Did you know that every 36 seconds, one divorce takes place in the United States?
Hashing out a divorce is emotionally and psychologically challenging. Among the choices you have to make during the proceedings is who gets the house in a divorce.
Seeing that you are both emotionally invested in the property, making such a decision can be tumultuous at times.
Here is a rundown on marital property and how the law handles the issue of the house in a divorce.
What Is Marital Property?
Marital property is any asset that any spouse purchases during the life of the marriage.
Depending on the state you live in, marital property tends to have different ownership rules to it.
Marital Property and the Community Property States
Community property states hold that any property or assets purchased during the life of the marriage are seen as ‘community property.’
As such, any asset or property falling under such a classification belongs to both spouses equally.
That will also include all debts incurred during the life of the marriage.
Community property is defined as that which is purchased (or incurred in the case of debts) between the beginning and end of a marriage.
Specifically, when the marriage begins and when the couple physically separates intending to end the marriage.
Thus, any purchases or debts that fall outside of this period are seen as separate property.
Any asset that either spouse bought before the marriage is deemed separate property in such a state.
Therefore, in the eyes of the law, such an asset belongs only to that spouse.
However, a spouse who owns the separate property is free to transfer it to the other spouse, which will be seen as a gift.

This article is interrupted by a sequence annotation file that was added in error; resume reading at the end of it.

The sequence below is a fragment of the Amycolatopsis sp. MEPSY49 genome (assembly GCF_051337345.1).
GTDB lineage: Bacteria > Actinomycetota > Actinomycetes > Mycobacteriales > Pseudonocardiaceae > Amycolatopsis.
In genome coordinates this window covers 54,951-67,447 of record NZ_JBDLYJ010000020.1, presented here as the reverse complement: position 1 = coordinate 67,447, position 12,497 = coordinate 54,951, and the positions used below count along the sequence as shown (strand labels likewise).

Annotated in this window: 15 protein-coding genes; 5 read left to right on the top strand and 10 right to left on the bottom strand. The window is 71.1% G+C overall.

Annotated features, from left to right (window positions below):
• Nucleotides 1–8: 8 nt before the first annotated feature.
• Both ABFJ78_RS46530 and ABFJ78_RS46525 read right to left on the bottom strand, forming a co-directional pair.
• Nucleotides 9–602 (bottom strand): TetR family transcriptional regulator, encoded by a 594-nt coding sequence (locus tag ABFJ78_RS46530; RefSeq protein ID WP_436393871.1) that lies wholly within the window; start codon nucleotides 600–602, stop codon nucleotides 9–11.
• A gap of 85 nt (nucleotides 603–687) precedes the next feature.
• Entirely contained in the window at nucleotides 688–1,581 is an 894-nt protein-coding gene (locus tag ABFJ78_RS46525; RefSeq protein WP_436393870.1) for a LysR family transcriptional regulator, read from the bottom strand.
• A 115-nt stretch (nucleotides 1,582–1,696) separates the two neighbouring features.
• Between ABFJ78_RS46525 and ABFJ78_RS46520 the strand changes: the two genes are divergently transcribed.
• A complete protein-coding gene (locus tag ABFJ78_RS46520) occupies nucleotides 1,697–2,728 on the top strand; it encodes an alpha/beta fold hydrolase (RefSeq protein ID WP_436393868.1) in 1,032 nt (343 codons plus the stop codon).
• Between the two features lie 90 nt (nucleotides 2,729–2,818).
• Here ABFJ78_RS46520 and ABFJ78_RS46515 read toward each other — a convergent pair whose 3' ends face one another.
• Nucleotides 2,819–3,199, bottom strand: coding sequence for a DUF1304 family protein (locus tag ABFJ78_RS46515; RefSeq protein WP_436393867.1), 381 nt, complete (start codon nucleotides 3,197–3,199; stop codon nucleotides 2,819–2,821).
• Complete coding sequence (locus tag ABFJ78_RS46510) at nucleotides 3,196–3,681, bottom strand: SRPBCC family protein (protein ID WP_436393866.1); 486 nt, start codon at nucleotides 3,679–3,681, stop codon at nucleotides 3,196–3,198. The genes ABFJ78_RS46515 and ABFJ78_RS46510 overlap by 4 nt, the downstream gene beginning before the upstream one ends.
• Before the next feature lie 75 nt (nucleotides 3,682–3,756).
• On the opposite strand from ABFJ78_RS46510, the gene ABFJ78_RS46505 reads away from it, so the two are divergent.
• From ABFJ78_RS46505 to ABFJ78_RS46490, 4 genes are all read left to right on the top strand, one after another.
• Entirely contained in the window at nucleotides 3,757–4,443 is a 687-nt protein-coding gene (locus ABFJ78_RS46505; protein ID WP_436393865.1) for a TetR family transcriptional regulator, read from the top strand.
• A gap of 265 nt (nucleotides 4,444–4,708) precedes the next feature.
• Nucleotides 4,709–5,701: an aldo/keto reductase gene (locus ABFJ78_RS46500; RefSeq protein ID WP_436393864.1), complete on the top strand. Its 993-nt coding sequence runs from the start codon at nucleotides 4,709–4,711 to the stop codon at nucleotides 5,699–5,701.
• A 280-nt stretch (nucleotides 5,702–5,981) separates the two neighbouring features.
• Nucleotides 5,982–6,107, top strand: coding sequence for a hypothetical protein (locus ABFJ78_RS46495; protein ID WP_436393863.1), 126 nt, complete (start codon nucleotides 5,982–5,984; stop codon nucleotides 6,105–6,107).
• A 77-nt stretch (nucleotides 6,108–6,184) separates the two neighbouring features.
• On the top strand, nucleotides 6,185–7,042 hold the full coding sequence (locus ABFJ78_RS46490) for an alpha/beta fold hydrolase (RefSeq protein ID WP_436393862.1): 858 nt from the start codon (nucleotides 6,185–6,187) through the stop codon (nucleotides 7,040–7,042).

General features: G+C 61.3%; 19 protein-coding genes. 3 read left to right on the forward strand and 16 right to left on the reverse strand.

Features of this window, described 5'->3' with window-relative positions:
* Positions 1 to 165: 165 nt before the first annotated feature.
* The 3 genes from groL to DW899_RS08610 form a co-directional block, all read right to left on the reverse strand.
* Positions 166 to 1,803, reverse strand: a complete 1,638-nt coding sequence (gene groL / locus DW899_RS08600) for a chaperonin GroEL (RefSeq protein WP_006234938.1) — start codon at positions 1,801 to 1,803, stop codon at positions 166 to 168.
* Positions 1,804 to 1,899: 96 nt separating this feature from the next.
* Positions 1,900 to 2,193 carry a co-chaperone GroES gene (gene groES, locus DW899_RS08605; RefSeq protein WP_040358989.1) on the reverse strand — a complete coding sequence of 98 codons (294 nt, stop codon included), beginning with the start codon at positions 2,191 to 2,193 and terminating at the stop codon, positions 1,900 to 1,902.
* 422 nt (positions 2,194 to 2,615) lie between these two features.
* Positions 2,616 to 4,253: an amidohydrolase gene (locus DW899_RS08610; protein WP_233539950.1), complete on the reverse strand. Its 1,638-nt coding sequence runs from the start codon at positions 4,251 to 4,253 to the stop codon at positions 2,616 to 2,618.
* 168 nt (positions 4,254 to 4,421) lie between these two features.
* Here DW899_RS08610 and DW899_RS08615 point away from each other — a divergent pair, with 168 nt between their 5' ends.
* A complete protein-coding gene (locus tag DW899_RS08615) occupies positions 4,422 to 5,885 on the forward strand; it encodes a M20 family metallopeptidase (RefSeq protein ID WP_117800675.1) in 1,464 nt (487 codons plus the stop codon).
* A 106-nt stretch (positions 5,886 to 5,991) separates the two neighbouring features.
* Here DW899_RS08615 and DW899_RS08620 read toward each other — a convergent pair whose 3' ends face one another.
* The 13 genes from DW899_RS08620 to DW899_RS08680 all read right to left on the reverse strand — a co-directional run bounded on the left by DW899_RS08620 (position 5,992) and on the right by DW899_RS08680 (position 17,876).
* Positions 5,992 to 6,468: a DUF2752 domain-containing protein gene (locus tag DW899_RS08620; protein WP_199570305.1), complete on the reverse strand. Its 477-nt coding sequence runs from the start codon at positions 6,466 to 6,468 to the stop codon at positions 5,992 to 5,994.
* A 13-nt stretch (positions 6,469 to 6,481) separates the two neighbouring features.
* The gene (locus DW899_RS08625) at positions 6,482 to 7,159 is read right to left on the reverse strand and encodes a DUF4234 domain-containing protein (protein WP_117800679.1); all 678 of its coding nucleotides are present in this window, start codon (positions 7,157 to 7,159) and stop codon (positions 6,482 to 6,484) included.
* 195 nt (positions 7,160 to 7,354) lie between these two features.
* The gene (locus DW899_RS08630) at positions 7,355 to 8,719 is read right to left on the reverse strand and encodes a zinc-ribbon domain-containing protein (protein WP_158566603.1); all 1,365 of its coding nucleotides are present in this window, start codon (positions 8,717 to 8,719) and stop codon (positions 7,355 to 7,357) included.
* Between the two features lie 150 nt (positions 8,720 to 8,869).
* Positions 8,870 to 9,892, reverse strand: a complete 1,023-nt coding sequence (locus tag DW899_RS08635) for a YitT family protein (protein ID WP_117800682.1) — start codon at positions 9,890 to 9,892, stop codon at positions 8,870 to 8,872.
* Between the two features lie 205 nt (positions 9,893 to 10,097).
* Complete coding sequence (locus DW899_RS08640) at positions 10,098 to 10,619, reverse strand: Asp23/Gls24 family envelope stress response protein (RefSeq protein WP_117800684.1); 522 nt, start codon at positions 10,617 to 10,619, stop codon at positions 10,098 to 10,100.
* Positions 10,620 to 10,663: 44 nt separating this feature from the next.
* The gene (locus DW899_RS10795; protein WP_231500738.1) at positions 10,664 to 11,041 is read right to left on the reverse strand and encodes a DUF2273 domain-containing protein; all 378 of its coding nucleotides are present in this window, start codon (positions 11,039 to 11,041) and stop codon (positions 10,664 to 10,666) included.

They can also transfer the said asset to become community property.
For example, a husband can decide to make the wife an account holder on a bank account.
In specific scenarios, the spouses can elect to comingle their separate property with community property.
For example, this can happen when the spouses choose to add the money they had before the marriage to the funds they own under community property.
Marital Property and the Equitable Distribution States
When one spouse purchases any property or asset during the marriage, they own it free and clear.
However, if such property ends up being registered in the names of both spouses, then each spouse owns 50% of it.
For example, when Jane buys a car while she is married to Michael, the car belongs solely to her.
However, if she pays for it and decides to register it in her and Micahel’s name, then each of them owns 50% of the vehicle.
Who Gets the House in a Divorce?
During a divorce, the person that gets to keep the house depends on your state’s view on marital property and if it is a joint property.
Your state’s law is what governs property ownership and who gets what during the divorce.
Thus, your state can either follow the equitable distribution or community principles when awarding the house during your divorce.
Common Property States
Several states use community property rules, and these are:
Alaska (by agreement)